12. The Ministers commended the Task Force on CEPT Rules of Origin for their relentless effort in continuously seeking ways to enhance the CEPT Rules of Origin to make it adaptable to changes in the evolving production processes brought about regional and global developments. The Ministers expressed optimism that the endorsement of Substantial Transformation Rule as an alternative rule for ROO to the CEPT Rules would further enhance the intra-ASEAN trade, particularly in the concerned sectors.

13. The Ministers agreed that the Task Force on Rules of Origin should play a greater and more active role in coordinating and ensuring consistency between the negotiated Rules of Origin under ASEAN’s free trade arrangement with Dialogue Partners and the CEPT Rules of Origin.


14. The Ministers noted the progress made in implementing the Framework Agreement on Mutual Recognition Arrangements (MRAs) and the harmonization of technical regulations and products standards.

15. The Ministers were also pleased to note that an ASEAN Policy Guideline on Standards and Conformance has been developed to guide all ASEAN bodies working in the areas of standards and conformance in implementing measures on standards, technical regulations and conformity assessment procedures to facilitate the fast-track integration of priority sectors by 2010 and the realisation of the AEC by 2020.


16. The Ministers noted the status of the implementation of the AISP Scheme. The Ministers, concerned over the low utilization of the AISP Scheme, discussed the possible causes of low usage of the AISP Scheme.

17. Recognizing the usefulness of the AISP Scheme in narrowing the development gap between ASEAN’s original and the CLMV and in hastening their integration into the mainstream of the global and regional market for goods and services, the Ministers renewed their call for ASEAN 6 to further improve the preferences given to the CLMV Countries both in terms of product coverage and AISP rates, and for the CLMV to take advantage of the opportunities provided by the AISP Scheme.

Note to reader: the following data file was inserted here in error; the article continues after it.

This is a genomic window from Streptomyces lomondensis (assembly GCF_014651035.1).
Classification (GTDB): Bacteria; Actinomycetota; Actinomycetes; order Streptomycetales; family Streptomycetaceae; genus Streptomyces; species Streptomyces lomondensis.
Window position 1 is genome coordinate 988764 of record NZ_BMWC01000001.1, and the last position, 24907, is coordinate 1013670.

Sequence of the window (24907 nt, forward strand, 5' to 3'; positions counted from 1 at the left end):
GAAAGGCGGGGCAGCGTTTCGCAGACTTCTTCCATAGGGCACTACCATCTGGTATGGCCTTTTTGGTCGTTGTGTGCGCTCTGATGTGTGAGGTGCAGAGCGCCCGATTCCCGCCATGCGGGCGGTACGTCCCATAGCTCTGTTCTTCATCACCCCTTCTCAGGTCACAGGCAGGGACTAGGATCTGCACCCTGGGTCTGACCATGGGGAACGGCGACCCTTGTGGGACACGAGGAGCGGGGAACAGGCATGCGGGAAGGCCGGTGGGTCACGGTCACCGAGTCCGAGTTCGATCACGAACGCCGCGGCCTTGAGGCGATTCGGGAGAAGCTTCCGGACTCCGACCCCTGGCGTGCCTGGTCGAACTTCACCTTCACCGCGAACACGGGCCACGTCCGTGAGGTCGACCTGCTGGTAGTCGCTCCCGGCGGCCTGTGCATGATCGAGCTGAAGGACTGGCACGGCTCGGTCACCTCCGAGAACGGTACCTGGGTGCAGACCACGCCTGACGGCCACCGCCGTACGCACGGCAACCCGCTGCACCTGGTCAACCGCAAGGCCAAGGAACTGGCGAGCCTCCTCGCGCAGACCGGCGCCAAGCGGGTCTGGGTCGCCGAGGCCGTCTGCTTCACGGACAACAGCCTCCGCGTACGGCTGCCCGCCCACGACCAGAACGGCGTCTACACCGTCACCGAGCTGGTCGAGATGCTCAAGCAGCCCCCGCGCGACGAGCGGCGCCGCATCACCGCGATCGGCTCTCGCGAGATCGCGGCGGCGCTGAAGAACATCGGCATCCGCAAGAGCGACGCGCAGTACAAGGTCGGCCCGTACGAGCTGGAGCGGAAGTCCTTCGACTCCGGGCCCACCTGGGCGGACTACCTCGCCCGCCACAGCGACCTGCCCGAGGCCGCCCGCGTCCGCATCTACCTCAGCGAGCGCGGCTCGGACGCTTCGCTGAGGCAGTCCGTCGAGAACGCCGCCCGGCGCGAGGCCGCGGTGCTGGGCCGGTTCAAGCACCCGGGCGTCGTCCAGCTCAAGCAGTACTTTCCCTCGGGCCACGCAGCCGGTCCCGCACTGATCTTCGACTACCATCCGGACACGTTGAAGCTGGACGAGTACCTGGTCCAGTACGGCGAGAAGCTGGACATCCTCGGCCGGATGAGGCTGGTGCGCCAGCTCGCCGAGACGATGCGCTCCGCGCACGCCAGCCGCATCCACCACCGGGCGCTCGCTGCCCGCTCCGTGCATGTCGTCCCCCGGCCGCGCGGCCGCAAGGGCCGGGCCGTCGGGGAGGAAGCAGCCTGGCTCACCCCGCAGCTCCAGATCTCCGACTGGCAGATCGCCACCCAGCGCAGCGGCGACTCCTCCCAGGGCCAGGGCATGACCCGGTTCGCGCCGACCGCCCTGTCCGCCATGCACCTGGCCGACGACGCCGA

18. The Ministers welcomed the launching of web-based application system of the ASEAN Consultation to Solve Trade and Investment Issues (ACT) at the website address of http://act.aseansec.org or https://act.aseansec.org. The Ministers encouraged the private sector to utilize the website in channelling their problems in implementing CEPT. The Ministers expressed their appreciation to the ASEAN-EU Programme for Regional Integration Support (APRIS), which provided the technical assistance and expertise to the development of the ACT, which was modelled after EU’s SOLVIT.


19. The Ministers noted with satisfaction ASEAN’s trade performance, which grew significantly in 2004 compared to the 2002-2003. For 2003-2004, total ASEAN exports registered a growth rate of 20.57%, i.e. from US$ 456.7 billion in 2003 to US$ 550.6 billion in 2004. A significant increase by 26.64% also occurred in total ASEAN imports, i.e. from US$ 388.7 billion in 2003 to US$ 492.3 billion in 2004.

20. The Ministers also noted the positive growth in intra-ASEAN trade. Intra-ASEAN exports increased from US$ 102.7 billion in 2003 to US$ 123.7 billion in 2004, up by 20.44%. The growth in intra-ASEAN imports registered a 25.31% increase or from US$ 87.4 billion in 2003 to US$ 109.6 billion in 2003. Intra-ASEAN total trade as a percentage of ASEAN total trade remained relatively constant with a slight decrease from 22.65% in 2003 to 22.50% in 2004.

21. Japan, the US, the European Union, China and Korea remained as ASEAN’s largest trading partners. The share of ASEAN trade (exports + imports) with these countries in overall ASEAN trade in 2003 were 13.8%, 13.17%, 12.10%, 8.31% and 4.1%, respectively.


The Meeting was attended by:

(i) H.E. Pehin Dato Lim Jock Seng, Second Minister of Foreign Affairs and Trade, Brunei Darussalam;

(ii) H.E. Mr. Nhim Khemara, Deputy Secretary General of Ministry of Economy and Finance, Cambodia;

(iii) Mr. Herry Soetanto, Director-General of International Trade Cooperation, Ministry of Trade, Indonesia;

(iv) H.E. Mr. Somdy Douangdy, Vice-Minister of Finance, Lao PDR;

(v) H.E. Dato’ Sidek Hassan, Secretary-General, Ministry of International Trade and Industry, Malaysia;

(vi) H.E. U Soe Tha, Minister for National Planning and Economic Development, Myanmar;

(vii) H.E. Mr. Peter B. Favila, Secretary for Trade and Industry, Philippines;

(viii) H.E. Mr. Lim Hng Kiang, Minister for Trade and Industry, Singapore;

(ix) H.E. Mr. Varathep Ratanakorn, Deputy Minister of Finance, Thailand;

(x) H.E. Mr. Nguyen Thi Bich, Director-General of the Ministry of Finance,

Viet Nam; and

(xi) H.E. Mr. Ong Keng Yong, Secretary-General of ASEAN